It’s never too early for some kway chap

Nose-to-tail dining is an efficient and sustainable way of eating, and one good example is traditional Teochew kway chap (粿汁). Chop up various pig parts, braise it in spice-accented soya sauce and serve it with flat rice noodles topped with coriander and fried shallots.

It’s a simple hawker dish that is commonly found throughout Singapore, and is popular with the late-night supper crowd. Even though it’s a cholesterol bomb, we enjoy it once-in-a-while and used to walk to Lao San Kway Chap (老三粿汁) at Blk 232 Ang Mo Kio Ave 3, housed in the same block as the famous Mellben Seafood.

We recently found out that they deliver from a branch located together with Kian Seng Seafood, and have ordered it a few times for lunch over the past couple of months. But since they start operating from 8am onwards, we decided to have it for breakfast.

The first time we ordered from them, we chose their set meals that came with a pre-selected assortment. When it comes to pig parts, we have specific preferences — The Wife prefers the big intestines, I like the stomach and we both enjoy pork belly (who doesn’t?) — and so we made a surgical ala carte order.

It would have been fantastic if they also served the ears, but that’s unfortunately hard to find nowadays, so I compensated with additional portions of skin and feet to make it a healthy well-rounded meal. Our order arrived within 30 minutes and came in takeaway plastic bags.

You know that their portions are generous when the food delivery person hands you the package. It was heavy, partially because of the soup for the noodles, but mainly because of the large amount of meat.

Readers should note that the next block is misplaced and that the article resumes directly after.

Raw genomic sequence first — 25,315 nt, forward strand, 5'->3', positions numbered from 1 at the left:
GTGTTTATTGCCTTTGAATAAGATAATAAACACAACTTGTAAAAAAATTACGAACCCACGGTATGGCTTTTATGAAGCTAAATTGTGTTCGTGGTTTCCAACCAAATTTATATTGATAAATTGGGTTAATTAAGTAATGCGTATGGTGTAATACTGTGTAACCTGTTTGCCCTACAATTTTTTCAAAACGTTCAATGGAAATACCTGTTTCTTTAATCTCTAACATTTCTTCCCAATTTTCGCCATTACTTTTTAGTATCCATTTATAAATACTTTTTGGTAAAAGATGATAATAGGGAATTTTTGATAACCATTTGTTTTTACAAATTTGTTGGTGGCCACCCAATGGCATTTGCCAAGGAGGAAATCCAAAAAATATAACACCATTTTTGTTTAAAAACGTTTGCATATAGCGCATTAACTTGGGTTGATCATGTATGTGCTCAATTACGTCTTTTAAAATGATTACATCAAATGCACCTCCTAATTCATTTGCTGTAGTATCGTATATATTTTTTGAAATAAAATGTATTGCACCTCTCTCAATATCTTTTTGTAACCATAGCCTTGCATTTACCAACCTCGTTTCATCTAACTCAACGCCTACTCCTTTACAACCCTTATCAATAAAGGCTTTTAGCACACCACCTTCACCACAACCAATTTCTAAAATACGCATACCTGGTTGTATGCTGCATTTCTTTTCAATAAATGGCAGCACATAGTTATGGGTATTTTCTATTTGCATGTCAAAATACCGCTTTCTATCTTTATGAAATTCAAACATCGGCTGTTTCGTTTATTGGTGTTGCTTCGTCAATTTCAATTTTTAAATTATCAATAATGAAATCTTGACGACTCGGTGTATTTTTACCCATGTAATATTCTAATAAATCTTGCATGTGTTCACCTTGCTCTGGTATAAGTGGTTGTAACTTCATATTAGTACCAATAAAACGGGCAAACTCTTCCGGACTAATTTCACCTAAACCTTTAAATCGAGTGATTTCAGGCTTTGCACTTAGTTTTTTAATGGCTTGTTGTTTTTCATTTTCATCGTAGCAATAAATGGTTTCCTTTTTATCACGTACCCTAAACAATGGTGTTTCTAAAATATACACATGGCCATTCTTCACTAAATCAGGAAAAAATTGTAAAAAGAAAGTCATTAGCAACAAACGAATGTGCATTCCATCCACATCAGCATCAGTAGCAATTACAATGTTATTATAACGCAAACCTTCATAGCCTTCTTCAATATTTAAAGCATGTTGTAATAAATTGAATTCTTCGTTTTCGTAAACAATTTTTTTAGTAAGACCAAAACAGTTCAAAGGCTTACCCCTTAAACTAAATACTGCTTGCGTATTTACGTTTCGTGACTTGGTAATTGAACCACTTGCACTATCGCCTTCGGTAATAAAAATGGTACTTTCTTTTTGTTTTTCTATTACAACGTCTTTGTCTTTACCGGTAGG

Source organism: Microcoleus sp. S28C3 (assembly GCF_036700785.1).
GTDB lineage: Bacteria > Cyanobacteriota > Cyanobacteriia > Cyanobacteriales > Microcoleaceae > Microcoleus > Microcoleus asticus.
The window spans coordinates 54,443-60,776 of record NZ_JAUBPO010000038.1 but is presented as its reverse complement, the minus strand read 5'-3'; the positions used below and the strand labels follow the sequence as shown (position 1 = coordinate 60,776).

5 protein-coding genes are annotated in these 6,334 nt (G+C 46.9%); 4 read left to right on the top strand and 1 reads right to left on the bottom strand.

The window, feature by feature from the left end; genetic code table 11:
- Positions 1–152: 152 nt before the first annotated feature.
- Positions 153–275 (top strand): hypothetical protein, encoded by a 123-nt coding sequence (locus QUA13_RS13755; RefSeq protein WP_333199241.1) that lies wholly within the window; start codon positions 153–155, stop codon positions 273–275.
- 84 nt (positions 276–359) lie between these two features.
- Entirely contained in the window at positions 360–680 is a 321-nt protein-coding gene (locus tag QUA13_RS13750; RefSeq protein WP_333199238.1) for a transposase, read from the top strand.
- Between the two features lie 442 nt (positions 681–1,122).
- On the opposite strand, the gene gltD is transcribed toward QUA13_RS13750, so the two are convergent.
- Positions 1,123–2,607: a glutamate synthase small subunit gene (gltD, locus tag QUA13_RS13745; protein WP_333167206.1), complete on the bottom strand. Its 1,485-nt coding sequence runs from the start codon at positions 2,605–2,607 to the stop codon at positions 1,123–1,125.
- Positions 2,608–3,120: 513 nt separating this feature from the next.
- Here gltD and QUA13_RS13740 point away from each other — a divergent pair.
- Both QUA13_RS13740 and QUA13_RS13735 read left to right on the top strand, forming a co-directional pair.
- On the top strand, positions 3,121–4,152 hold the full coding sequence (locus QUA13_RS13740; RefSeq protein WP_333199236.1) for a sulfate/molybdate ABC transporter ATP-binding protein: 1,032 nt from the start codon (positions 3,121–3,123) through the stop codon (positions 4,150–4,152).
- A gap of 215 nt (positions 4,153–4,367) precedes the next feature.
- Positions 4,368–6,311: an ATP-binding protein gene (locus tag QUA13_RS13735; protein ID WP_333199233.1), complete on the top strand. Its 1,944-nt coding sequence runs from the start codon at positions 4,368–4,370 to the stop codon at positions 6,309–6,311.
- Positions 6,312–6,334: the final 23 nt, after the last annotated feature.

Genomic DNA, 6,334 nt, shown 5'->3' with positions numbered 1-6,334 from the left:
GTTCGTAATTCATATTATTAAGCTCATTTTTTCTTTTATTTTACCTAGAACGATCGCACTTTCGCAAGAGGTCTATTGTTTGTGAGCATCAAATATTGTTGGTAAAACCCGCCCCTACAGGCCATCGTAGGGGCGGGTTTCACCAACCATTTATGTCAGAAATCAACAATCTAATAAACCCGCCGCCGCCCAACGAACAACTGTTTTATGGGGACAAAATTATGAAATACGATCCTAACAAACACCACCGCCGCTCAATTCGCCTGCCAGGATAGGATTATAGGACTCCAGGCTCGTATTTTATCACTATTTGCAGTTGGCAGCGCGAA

The Wife picked out an assortment of everything and plated our breakfast. In addition to the pig parts and noodles, there was also salted vegetables (菜尾) and chilli sauce that helped cut the heaviness of the meal.

The chilli deserves special mention because it’s not your typical watered-down version. It was thick, spicy, sour, sharp and, in my opinion, an essential part of any kway chap meal. But then again, I’m clearly biased because I like my food spicy.

Pork belly needs no introduction, but if you’re not familiar with kway chap, the other pig parts include the intestines, skin, trotters (i.e. feet) and stomach. You can also choose sliced fish cake, boiled eggs, tau pok and other porky bits that we didn’t order.

The intestines shown here are only the big intestines, but most kway chap stalls also sell small intestines (粉肠), which are slightly bitter, and the head of the big intestines (大肠头), which are usually very fatty. Cleaning pig intestines is a labourious task and, if not done thoroughly, results in a funky smell that can put people off. It’s intestines after all, and we all know what they contain.

Stomach is not commonly avaliable because it’s also hard to clean and prepare, perhaps even more so than intestines. You need to braise it a long time to make it tender and Lao San does it well. Likewise with the skin, which starts off hard but becomes delightfully soft after continuous boiling.

At this time, you might be thinking: “That doesn’t look like a lot of food.” And you would be right, except that we only had one-third of the order and kept the rest as leftovers. When supplemented with tau kwa and black fungus, they go particularly well with white porridge. We managed to make another two meals from the remaining portion, successfully amortising the delivery cost.

We’re consciously trying to eat healthier nowadays and kway chap is an occasional luxury, especially for the very first meal of the day. But when you’re able to draw down on your precious cholesterol quota, Lao San Kway Chap is definitely worth the hit.

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